Just Because They’re Wheelchair-Bound? (part 2)

Just Because They’re Wheelchair-Bound? (part 2)

(On the Creative Streak of Many Physically Challenged Individuals)

Wala na bang silbi at maipagmamalaking talino at talento ang mga taong may kapansanan? Sa tingin mo ba, porke kulang ang kanilang pisikál na kakayanan, hindi na nila maaaring maisagawa ang mga bagay na karaniwang nagagawa ng mga normal na tao? Magdalawang-isip ka! Baka nga mas magaling pa at mas marami pang kayang gawin kaysa sa ’yo ang isang taong may kapansanan.

In a previous issue, I featured a resident at the health care center where I work who, despite his condition that rendered him wheelchair-bound and his arms and legs practically immovable, is still able to pursue his talent in drawing and writing poetry with the use of a computer with specialized controllers.

Now, I’m featuring yet another talented individual from the center. Her name is Sarah Fehr, who achieved something extraordinary, something even many physically normal individuals could not accomplish—write a book.

Despite her being wheelchair-bound and physically challenged since she was eight, Sarah was able to finish the autobiography she started making years ago. Fortunately Sarah can still use her hands in writing with pen and paper.

“I got polio when I was almost 8 years old, in June 1952. I had it severely. I was paralyzed more or less completely from my neck down…. It left me in a wheelchair and always having to wear a body brace to support my weak scoliotic back in the daytime…. In the hospital I was fortunate to have been able to continue my education. A teacher came to tutor me every day.”

The book, entitled A Fehr through All Seasons, began as a tape-recorded dictation of her recollection of many significant events in her life. Sarah painstakingly transcribed the contents of the tapes with the help of her younger sister Verna, who did the computer encoding of the transcripts. A copy of the manuscript was finally sent to the printing press in late 2010, and Sarah gave away copies of the book to family members, close friends, and some staff members of Riverview including me. (I took part in this literary project of Sarah by editing portions of the manuscript.)

Sarah graduated with a degree in Bachelor of Arts, Major in Psychology at University of Saskatchewan and pursued Master of Science in Speech Language Pathology at South Illinois University in the United States. She worked as a speech language pathologist for 32 years.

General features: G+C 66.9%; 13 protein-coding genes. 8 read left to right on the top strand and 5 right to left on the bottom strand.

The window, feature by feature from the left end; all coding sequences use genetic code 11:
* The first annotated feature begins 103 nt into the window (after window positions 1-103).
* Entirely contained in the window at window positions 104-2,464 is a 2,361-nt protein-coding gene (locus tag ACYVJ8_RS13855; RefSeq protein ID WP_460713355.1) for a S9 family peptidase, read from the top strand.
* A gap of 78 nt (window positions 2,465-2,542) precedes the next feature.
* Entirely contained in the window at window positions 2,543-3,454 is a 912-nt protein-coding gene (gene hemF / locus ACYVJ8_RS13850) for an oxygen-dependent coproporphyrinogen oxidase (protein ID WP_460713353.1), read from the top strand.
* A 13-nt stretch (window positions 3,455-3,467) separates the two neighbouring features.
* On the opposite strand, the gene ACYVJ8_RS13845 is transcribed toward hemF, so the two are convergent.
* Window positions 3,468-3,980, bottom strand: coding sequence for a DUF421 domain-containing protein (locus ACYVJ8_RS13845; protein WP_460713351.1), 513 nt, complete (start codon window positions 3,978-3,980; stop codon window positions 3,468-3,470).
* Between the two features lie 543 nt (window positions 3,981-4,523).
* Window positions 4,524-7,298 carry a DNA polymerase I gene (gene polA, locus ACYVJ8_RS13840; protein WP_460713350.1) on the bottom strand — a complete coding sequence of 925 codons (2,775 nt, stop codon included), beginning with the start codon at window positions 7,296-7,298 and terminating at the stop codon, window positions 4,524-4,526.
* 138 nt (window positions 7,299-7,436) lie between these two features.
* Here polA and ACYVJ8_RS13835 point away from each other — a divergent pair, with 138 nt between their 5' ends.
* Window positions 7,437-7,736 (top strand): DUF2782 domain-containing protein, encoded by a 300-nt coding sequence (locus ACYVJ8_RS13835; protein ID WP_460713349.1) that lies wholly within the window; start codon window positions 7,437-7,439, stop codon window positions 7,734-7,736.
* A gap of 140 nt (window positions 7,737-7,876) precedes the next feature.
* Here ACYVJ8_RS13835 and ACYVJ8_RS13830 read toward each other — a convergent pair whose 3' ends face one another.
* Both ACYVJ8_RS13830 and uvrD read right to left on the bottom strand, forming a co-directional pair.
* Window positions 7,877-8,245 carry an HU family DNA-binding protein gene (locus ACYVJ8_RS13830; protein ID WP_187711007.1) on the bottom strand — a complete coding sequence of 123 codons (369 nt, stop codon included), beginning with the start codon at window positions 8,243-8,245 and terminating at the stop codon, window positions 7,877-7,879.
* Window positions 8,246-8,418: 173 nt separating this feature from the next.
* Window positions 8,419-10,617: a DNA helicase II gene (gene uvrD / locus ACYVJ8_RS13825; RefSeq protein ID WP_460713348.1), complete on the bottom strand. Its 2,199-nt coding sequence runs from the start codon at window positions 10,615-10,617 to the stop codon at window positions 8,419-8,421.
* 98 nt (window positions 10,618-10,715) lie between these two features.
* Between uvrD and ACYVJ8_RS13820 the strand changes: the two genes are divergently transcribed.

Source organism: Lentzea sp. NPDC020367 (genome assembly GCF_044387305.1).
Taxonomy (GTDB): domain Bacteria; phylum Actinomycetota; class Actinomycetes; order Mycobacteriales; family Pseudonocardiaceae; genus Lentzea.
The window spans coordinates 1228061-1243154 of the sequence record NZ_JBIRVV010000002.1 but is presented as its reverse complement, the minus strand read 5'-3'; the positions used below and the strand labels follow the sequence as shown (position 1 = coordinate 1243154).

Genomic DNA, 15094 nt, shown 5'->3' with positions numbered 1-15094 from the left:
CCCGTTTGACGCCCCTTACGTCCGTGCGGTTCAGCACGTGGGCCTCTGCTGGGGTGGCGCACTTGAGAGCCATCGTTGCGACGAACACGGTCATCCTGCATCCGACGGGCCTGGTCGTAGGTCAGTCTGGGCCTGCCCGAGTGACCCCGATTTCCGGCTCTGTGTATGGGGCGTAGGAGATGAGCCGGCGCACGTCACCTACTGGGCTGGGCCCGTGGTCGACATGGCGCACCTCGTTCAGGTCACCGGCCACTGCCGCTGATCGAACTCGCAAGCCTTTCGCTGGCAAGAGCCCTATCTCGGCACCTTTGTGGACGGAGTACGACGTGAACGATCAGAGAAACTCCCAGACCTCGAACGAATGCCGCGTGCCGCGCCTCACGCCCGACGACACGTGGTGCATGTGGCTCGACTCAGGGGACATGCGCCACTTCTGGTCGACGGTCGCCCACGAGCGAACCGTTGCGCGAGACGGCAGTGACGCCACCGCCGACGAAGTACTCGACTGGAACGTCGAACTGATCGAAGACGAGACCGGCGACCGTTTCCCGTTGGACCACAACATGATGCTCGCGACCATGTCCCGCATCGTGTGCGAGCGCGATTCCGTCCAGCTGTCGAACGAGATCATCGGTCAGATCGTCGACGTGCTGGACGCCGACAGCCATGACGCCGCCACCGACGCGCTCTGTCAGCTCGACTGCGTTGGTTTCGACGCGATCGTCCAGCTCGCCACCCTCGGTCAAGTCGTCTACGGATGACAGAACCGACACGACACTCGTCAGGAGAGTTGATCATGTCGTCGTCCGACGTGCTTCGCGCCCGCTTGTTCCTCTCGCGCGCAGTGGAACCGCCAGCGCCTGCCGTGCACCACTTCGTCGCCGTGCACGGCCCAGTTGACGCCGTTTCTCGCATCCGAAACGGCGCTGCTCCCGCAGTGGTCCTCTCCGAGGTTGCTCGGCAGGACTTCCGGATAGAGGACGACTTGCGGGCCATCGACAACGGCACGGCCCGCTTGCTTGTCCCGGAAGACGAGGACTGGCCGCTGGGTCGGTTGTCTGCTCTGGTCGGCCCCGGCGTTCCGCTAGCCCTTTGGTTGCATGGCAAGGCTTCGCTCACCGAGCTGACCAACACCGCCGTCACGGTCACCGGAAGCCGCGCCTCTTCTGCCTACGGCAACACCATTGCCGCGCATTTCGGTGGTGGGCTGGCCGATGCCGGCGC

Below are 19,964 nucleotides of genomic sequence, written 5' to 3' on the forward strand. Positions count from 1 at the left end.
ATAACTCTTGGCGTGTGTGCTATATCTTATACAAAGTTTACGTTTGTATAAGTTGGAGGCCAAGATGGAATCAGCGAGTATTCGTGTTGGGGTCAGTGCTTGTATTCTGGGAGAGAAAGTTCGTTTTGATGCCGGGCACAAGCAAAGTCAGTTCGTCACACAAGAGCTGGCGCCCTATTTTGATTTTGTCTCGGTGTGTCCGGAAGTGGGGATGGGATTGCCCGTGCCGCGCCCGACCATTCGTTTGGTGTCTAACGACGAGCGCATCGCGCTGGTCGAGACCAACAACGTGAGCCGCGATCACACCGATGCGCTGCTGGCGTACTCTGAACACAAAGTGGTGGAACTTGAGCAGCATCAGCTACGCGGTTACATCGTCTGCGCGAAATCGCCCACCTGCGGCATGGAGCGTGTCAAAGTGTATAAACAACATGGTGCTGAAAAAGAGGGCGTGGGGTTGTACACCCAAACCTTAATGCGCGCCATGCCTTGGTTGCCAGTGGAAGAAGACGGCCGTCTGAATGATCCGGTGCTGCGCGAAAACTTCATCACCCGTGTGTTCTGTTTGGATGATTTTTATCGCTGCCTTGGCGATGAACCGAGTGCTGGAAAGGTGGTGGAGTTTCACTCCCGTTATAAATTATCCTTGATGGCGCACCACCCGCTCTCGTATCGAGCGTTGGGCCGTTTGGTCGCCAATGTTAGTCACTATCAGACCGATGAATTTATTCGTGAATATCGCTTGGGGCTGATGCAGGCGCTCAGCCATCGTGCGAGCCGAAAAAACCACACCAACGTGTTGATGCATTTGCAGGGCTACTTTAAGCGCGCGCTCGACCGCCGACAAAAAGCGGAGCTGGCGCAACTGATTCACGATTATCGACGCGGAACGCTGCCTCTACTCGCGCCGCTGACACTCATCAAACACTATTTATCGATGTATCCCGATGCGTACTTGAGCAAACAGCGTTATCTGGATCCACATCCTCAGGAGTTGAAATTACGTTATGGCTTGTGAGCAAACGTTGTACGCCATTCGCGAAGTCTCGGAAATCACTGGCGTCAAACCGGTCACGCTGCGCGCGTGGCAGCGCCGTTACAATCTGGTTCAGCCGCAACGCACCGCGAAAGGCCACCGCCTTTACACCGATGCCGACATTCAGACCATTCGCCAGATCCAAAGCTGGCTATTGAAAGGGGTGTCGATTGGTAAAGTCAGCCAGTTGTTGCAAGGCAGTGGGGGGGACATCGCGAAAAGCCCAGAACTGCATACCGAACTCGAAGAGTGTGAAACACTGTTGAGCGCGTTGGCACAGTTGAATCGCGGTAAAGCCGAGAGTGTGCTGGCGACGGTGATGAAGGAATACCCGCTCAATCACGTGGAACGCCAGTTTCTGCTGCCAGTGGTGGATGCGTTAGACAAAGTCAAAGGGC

“I started a degree in Bachelor of Arts, majoring in Psychology at University of Saskatchewan in Saskatoon. I lived in a campus residence with a roommate the three years I was there. I enjoyed this very much; we had lots of fun especially on weekends when we didn’t have to study. However, my winters were very cold, long, and always plenty of snow. I always had to wait in the residence in the morning for someone who was willing to push my wheelchair to the building where classes were held. I was never sure if anyone would come along to help me. This was a daily worry for me.

“In my last year at U of S my social worker decided that I had been successful in getting my B.A. degree that pursuing higher education was warranted….After more discussion I agreed to pursue a Master’s program in Speech Language Pathology. Because few universities in Canada taught SLP, and none were accessible for wheelchair-bound individuals, my social worker considered universities in the USA. We applied to three universities, and the first one to accept me was Southern Illinois University in the small town of Carbondale, Illinois…. I had to study well because I felt obligated to Saskatchewan Government Rehabilitation Program, which footed all my bills and expenses…. I was at SIU for two years including three summers. These were some of the best years of my life.

“I retired from work in June 2002, and in March 2003 I developed severe breathing problems. I was hospitalized….a tracheal tube was put into my lungs; I was hooked up to a ventilator…. From Grace Hospital to Health Sciences Centre, I was then transferred to Riverview Health Centre in 2004.”

Sarah’s passion for writing began in her teenage years, when she regularly wrote entries in her journal. This carried on through her highschool and university years, citing Creative Writing as her favorite class.

“I pray that my life story will be an inspiration to all my family members. May my physical challenges that I overcame with perseverance, support from family and friends, and prayers inspire and motivate you to persevere in whatever worthy life goals you set and challenging circumstances you might face.”

Sa Madaling Salita
Hindi porke may kapansanan ang isang tao at hindi na nito nagagamit nang lubos ang kanyang mga kamay at paa e wala na itong kakayanang gumawa ng mga bagay na ultimo mga normal na tao e mahihirapang gawin. Basta matino pa ang pag-iisip at may lakas ng loob at isipang tuparin ang kanyang mga nais at pangarap, ang isang taong may kapansanan ay napakarami pang maaaring maabot sa kanyang buhay.

Or, in Simple Words
A person’s being wheelchair-bound should not deter her from pursuing many of her plans and goals. All she need is the willingness and determination to educate herself and hone her skills, strengths, and capabilities, maximizing all the resources available to her.